We here at CC do love us some art cars, so what better than a really big one in van form and in the junkyard! This 1997 Dodge RAM2500 Maxi spoke to me as I noticed it from several rows away and I found it just as hard to resist as if it was still white and had a Free Candy sign in the window.
Big commercial vans like this don’t end up in the junkyard that often with the body in this good of a shape, usually they just are kept on running and repaired as needed as it’s all about the utility aspect. I suspect the art didn’t do it any favors in that regard but wouldn’t figure that the need for a plain white paint job (even with a roller) would keep it off the roads.
As regards the art, I can’t really tell or decide what it’s all about? Tiki? African Jungle? I even got a little bit of a Keith Haring vibe from it at first but that’s obviously not it.
And then I got around to the driver’s side and really didn’t know what to make of it anymore. That’s a little freaky but I have to say it is well done. In fact the whole thing is pretty good, the colors used work well, and there definitely seems to be a method to the overall creativity as opposed to a lot of “art” cars that just seem to have random crap drawn or glued all over them. Then again, it’s the artist’s inner psyche that’s at work, not mine, so if it works for them, it’s all good. It’s even signed.
But back to the van itself as a vehicle. 1997 makes it a third generation van, which basically took the second generation and changed the look of the nose to be more in line with the pickups, and the taillights were changed as well. One year later the van got a much more significant update including a slightly longer nose to accommodate moving the engine forward for better crash protection among many other changes. But this one still has the older bones underneath.
The 2500’s were longer than the 1500’s, by almost two feet, but still two feet shorter than the 3500 and 2500Maxi, measuring in at 205.2″ for the regular 2500. 2500’s and 3500’s both had the same wheelbase (127.6″) which is longer than the 1500 (109.6″) so the 3500 and 2500Maxi just had a much longer end cap. This is the size of van that experienced carpet installers seem to use around here.
The roof is still white, which is smart in regard to heat or more likely the artist figured nobody would be able to appreciate any art on top of the van so skipped that part.
Popping the hood gets us a not very good look at the engine. Somewhere in there is a 5.2l “Magnum” V8 engine, rated at 225hp and 295lb-ft of torque as far as I can tell. The 318 seemed to have a lot of different power ratings between years.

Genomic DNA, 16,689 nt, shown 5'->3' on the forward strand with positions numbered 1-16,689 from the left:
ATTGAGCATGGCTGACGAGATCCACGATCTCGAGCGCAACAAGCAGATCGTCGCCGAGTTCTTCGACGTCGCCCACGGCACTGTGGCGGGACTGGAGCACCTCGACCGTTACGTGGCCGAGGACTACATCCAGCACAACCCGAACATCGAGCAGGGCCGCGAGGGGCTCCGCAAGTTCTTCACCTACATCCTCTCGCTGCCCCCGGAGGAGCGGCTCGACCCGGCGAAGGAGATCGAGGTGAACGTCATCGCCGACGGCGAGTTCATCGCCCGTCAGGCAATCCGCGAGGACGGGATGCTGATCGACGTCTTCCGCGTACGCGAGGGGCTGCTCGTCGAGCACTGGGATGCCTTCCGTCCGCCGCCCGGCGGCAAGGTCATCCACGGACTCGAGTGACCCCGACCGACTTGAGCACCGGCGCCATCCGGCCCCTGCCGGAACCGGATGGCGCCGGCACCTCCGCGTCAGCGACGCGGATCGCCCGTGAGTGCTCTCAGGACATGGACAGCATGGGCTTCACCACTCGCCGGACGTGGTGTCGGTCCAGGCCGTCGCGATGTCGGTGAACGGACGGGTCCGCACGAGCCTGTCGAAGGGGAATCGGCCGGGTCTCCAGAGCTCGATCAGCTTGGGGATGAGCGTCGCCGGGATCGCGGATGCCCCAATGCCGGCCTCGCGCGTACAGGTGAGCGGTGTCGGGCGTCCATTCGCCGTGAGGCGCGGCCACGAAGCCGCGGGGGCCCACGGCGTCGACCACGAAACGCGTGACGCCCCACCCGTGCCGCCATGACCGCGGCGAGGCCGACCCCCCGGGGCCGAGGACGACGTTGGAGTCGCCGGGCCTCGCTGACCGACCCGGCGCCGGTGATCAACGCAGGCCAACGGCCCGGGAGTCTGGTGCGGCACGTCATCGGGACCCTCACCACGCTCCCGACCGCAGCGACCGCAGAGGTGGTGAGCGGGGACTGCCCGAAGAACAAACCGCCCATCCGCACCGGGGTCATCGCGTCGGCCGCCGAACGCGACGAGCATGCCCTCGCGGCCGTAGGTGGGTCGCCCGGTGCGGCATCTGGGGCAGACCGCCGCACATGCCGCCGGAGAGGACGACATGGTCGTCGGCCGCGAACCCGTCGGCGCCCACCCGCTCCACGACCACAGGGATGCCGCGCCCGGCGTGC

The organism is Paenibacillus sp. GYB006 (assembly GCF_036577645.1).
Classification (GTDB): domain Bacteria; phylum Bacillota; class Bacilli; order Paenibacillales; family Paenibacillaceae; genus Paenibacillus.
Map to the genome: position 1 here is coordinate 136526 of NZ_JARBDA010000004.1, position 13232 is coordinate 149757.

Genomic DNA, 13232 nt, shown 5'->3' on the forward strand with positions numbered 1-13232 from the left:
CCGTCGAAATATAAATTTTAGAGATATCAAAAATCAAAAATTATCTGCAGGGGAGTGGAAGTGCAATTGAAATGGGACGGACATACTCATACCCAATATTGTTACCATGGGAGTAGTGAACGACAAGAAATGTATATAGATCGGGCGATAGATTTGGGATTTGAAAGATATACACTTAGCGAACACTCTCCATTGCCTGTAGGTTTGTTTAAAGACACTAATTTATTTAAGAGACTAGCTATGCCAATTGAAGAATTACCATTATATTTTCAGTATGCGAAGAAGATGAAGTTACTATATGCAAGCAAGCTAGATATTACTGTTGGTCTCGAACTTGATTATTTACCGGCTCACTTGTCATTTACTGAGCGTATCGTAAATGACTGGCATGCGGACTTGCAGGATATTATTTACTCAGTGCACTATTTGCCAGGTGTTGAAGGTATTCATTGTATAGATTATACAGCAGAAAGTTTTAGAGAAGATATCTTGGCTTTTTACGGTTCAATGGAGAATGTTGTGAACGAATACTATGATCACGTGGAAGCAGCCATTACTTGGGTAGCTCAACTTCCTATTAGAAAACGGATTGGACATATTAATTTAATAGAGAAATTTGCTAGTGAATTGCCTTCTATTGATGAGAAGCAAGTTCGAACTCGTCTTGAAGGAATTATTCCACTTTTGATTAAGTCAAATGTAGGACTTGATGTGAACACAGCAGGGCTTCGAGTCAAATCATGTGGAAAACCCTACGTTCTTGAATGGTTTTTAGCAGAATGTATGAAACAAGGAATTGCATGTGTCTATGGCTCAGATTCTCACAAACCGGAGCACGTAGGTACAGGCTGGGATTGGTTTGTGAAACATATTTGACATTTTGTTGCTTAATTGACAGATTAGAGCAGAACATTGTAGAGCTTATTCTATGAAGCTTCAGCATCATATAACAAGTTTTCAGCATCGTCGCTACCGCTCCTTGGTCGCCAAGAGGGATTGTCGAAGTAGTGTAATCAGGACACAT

Here’s a better view of it as most of it shares cabin space with the driver and passenger. As standard it was mated to a 3-speed non-overdrive transmission but a 4-speed was an option.
Panning up a hair shows us the dashboard, this is still the old design that wouldn’t be replaced until the next year and dates back almost two decades. There’s obviously been some updates but nothing too significant. The faux wood is an interesting touch in a cargo van though. Overall it looks fairly decent as a place to drive a vehicle except I can’t see where the left foot would go. In a Ford van like Mr. Shafer’s I tend to dangle it in the door step area and try to avoid thinking about side impact collisions, I did not notice if the Dodge had the same capacity. I imagine the “doghouse” would have a plethora of cupholders and storage space on top.
Of course it’s not just painted on the outside, there’s also stickers on the dashboard. I can’t identify any of these, so am either too old, too suburban, or just not “woke” enough I guess. Perhaps all three.
But I DO own that same Ace of Base CD! But not the Korn or Rob Zombie, sorry, that’s just a strange combination of tunes there. That gray paper is a Colorado Emissions Test Certificate, this van apparently passed even with an illuminated Check Engine light and was well within the limits so that’s not the reason it’s here.
Almost 293,000 miles is a decent result for a packmule such as this, I suppose. Still, even if the engine or trans gave out, it seems worthwhile to fix it. Oh well, let’s see what’s in the back of the van.
Aha! It looks like it used to be some sort of home-brew camper conversion, sort of like Paul’s but much earlier and much more basic. Same same but different, as they say in Asia. All of the useful stuff seems to have been taken out though and perhaps refitted into a similar but newer van, who knows. This helps explain the various National Parks stickers on the outside of the van, all of which it has presumably been to, but not the pizza and sandwich shop stickers. On second thought I suppose it’s the same with those, the owner liked probably liked national parks, pizza and sandwiches. I do too.
It’s sort of mesmerizing, look at the spider or whatever at the bottom middle-left and then a fish and some kelp or something by the wheelwell. The 4×4 is interesting and had me take a knee to check but it’s just RWD as usual. Perhaps it gets him through the chain control in the winter.
The 2500 Maxi makes sense for a camper in that it’s longer than usual, but still has a fairly decent ride compared to the 3500. I can’t imagine gas mileage as being too good though, even with the four-speed option. And the roof is too low for serious comfort, hence the obvious appeal these days of the much more modern Euro-based vans.
Built in Windsor, Ontario, Canada, lasted 22 years and almost 300k miles. Not too bad. It looks like it saw lots of the country as well, I could think of worse fates for a van (such as the aforementioned carpet hauler). Too bad its ride is over, I would have liked to have seen this on the road. Well, maybe just the right side, the left side I still don’t know about.